Community Blog

When Seniors Suffer the Loss of a Pet

By Debbie Humphrey

Over Thanksgiving with family, a comment from one of my cousins at a holiday meal many years ago came to mind when I saw him:  “When I die, I want to come back as Grandma’s dog!”

For as long as I can remember, our maternal grandmother always seemed to have a dog. Whether out at the farm where my  Grandparents lived for decades; or when Grandma moved into town after Papa died, she loved the companionship and unconditional love that Tinker, Charcoal, June Lea, and Pobo (just to name a few), always provided…and she spoiled each one rotten! Thus, the comment from my cousin!

I also remember the gut-wrenching pain that would seemingly immobilize her usual vibrant spirit when she lost one of her beloved canines. Tears flowed endlessly during those times of loss, and having been a pet owner myself, Grandma’s pain was always understandable, immeasurable, and met with great empathy.

When she lost a pet, not only did she lose a companion who always provided unconditional love, she lost a dear friend who listened intently, didn’t judge her, and seemingly understood her.

Pets are like family members, so when seniors lose a pet, the void of the missing life and spirit of the animal is very real and can result in seniors losing their sense of purpose.

The Humane Society of the United States explains that when seniors grieve the loss of a pet, it can be a profound event, forcing them to face their own mortality, often triggering memories of other traumatic losses of family members. It is suggested that “senior pet owners take steps to cope with their loss and regain a sense of purpose.”

This doesn’t mean that you should immediately go out and adopt or buy a new pet for Grandma. She will require some time to process the loss of her beloved furbaby, and you will need to make sure she is capable of handling the physical and fiscal responsibilities that go along with pet ownership at her age.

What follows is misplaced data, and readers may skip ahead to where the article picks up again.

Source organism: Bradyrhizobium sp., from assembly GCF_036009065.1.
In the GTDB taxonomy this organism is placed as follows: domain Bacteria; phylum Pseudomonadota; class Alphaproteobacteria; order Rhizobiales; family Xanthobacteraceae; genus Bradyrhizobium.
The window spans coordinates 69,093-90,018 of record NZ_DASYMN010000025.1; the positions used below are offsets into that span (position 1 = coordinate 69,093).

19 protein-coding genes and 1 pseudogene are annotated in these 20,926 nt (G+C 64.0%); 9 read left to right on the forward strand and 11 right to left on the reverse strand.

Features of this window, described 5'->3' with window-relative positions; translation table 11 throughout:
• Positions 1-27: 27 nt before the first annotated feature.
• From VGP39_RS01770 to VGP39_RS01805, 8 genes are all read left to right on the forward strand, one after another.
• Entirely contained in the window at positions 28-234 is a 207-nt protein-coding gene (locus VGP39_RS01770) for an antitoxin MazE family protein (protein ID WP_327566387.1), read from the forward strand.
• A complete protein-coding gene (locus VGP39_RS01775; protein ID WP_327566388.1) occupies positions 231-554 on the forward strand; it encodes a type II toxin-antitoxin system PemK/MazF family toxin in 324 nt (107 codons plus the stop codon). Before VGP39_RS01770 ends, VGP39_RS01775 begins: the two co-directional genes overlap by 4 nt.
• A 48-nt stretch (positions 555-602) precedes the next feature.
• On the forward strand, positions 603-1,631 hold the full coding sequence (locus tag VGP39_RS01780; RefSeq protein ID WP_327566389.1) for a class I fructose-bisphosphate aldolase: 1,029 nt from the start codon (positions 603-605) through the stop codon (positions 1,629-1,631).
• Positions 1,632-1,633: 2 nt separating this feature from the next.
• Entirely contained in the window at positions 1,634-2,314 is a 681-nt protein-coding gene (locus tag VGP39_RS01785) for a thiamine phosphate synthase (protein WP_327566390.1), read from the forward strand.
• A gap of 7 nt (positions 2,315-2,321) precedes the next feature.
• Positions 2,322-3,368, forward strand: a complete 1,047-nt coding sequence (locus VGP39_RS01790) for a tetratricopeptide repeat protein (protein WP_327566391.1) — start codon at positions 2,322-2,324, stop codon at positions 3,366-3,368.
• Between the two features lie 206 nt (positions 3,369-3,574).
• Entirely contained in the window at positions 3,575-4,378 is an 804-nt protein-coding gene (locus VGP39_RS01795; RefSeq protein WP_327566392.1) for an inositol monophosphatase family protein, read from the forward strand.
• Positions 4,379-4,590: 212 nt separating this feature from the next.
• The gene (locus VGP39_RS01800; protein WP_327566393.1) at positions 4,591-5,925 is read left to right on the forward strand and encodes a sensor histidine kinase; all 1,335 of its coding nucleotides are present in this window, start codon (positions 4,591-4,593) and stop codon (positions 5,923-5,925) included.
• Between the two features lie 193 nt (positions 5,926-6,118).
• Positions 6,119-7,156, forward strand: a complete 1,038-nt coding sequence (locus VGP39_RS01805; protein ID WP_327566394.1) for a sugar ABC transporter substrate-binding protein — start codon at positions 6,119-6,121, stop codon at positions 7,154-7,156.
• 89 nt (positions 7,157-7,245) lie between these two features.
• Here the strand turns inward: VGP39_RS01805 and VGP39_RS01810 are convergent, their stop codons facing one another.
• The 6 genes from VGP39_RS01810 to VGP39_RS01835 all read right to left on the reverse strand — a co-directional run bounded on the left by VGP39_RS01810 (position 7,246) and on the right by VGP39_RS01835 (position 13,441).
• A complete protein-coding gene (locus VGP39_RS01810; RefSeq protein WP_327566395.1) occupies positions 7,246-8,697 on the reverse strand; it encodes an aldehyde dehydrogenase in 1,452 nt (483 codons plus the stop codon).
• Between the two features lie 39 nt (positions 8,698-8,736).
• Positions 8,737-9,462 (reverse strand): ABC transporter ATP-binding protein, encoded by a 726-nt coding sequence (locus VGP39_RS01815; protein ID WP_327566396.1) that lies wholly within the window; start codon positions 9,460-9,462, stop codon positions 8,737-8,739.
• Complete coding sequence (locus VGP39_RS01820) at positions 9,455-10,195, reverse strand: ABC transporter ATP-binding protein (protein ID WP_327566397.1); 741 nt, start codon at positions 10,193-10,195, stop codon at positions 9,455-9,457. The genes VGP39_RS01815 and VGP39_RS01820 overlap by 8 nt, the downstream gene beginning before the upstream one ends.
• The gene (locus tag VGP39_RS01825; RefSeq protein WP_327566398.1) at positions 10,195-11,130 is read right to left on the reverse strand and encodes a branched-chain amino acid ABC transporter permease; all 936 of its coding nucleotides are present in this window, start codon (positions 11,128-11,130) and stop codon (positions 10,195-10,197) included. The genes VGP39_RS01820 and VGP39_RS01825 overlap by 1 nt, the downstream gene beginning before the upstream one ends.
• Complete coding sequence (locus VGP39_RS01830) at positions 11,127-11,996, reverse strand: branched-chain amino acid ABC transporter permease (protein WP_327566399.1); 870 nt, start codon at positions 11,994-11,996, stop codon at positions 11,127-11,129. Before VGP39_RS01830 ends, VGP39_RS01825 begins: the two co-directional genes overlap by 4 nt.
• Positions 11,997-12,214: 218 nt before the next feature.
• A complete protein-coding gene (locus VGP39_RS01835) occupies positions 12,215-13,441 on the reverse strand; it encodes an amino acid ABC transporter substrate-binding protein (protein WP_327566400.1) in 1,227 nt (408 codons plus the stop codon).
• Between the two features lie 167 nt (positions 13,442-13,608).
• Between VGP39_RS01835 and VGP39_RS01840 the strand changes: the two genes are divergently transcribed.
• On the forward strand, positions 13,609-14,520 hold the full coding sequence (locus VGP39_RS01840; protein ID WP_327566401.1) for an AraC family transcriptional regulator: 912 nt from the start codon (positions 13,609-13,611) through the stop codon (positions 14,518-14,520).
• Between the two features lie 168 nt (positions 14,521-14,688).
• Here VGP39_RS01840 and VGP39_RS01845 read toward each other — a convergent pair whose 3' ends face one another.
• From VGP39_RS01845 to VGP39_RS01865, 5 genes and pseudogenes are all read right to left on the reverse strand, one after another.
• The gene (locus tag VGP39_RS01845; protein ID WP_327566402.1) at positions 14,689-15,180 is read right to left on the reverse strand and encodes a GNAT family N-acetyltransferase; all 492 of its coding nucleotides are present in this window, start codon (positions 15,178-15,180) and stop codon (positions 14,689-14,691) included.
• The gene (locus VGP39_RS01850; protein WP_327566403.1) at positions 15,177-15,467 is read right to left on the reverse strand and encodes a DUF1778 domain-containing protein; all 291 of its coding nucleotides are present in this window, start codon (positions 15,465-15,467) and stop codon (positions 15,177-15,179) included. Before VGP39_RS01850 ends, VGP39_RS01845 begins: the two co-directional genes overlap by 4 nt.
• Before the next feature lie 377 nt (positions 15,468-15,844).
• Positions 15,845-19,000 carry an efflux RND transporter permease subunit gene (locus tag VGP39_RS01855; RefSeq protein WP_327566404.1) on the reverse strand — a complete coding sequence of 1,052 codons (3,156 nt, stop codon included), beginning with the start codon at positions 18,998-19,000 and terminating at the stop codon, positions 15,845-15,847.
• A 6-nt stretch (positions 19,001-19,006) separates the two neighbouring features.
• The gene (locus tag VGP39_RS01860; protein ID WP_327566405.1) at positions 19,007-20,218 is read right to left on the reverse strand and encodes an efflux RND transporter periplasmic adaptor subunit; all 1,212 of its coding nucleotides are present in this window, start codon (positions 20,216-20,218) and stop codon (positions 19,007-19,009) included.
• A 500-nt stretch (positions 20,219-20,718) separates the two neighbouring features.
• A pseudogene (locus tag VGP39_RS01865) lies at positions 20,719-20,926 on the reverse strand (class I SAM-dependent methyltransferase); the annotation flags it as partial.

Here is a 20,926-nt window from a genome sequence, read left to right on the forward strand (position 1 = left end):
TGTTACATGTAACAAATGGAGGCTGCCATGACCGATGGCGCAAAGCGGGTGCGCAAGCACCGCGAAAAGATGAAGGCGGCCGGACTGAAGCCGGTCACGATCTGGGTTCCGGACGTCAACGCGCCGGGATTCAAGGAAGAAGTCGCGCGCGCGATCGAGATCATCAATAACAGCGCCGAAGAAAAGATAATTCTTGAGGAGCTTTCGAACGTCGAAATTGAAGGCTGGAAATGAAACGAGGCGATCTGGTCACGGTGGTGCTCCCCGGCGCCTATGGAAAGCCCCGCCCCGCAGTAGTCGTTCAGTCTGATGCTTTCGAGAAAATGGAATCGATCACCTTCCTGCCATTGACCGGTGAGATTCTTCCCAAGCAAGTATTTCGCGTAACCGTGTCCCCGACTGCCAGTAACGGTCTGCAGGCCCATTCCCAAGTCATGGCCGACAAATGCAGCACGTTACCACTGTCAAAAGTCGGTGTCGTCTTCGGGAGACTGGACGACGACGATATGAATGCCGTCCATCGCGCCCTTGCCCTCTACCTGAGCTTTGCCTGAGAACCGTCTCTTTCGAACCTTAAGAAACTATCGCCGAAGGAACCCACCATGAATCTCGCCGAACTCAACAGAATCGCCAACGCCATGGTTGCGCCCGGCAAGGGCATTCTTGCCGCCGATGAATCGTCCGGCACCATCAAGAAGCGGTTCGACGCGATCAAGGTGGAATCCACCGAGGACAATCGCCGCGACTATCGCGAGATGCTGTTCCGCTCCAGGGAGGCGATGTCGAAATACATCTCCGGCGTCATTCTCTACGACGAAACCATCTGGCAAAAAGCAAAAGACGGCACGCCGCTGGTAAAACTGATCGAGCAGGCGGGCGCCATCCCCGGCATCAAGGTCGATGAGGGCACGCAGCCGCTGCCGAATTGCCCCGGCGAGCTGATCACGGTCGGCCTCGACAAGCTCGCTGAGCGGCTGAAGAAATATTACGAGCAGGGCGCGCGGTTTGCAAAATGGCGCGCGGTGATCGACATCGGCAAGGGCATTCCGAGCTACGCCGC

To help Grandma cope, family, friends and loved ones should give her time to grieve; take time to talk to her about the loss; ask her to consider calling a pet loss hotline to combat loneliness; or suggest she volunteer at one of the local animal shelters: SPCA Suncoast and the Humane Society of Pinellas .

Always ask Grandma before adopting or purchasing a pet for her, rather than acting on impulse. It might seem like a good idea at the time, especially during the holidays, but since both she and a new pet are extremely vulnerable, it’s best for both that a pet is actually a welcome gift.

If Grandma is able to handle the responsibilities and she is open to welcoming a new pet into her life, let her take part in choosing a new companion. Remember, it is very important to consider an animal’s temperament, age, and size when it comes to aging adults.

Companions for seniors – be they two- or four-legged – help them maintain a more positive quality of life. If your special senior someone has lost a pet and is unable or unwilling to open their heart and home to another furbaby, Home Helpers® caregivers may be the perfect solution.

Our caregivers provide companionship, perform light housework, run errands, prepare meals, and more. I welcome the opportunity to provide a FREE in-home consultation to meet with you and your loved one, assess their specific needs, and match the perfect, compassionate caregiver to be there and help prevent the inevitable feelings of loneliness and depression that often occur with the loss of a pet.

Home Helpers® is honored to have received the Provider of Choice 2017 & 2018 awards from Home Care Pulse, and we proudly serve male and female seniors in Clearwater, Dunedin, Palm Harbor, Safety Harbor, Tarpon Springs, Holiday, New Port Richey, Trinity, Port Richey, Hudson and surrounding areas. Home Helpers®…we are Making Life Easier℠  727.942.2539

Source:  

Humane Society of the United States

 WebMD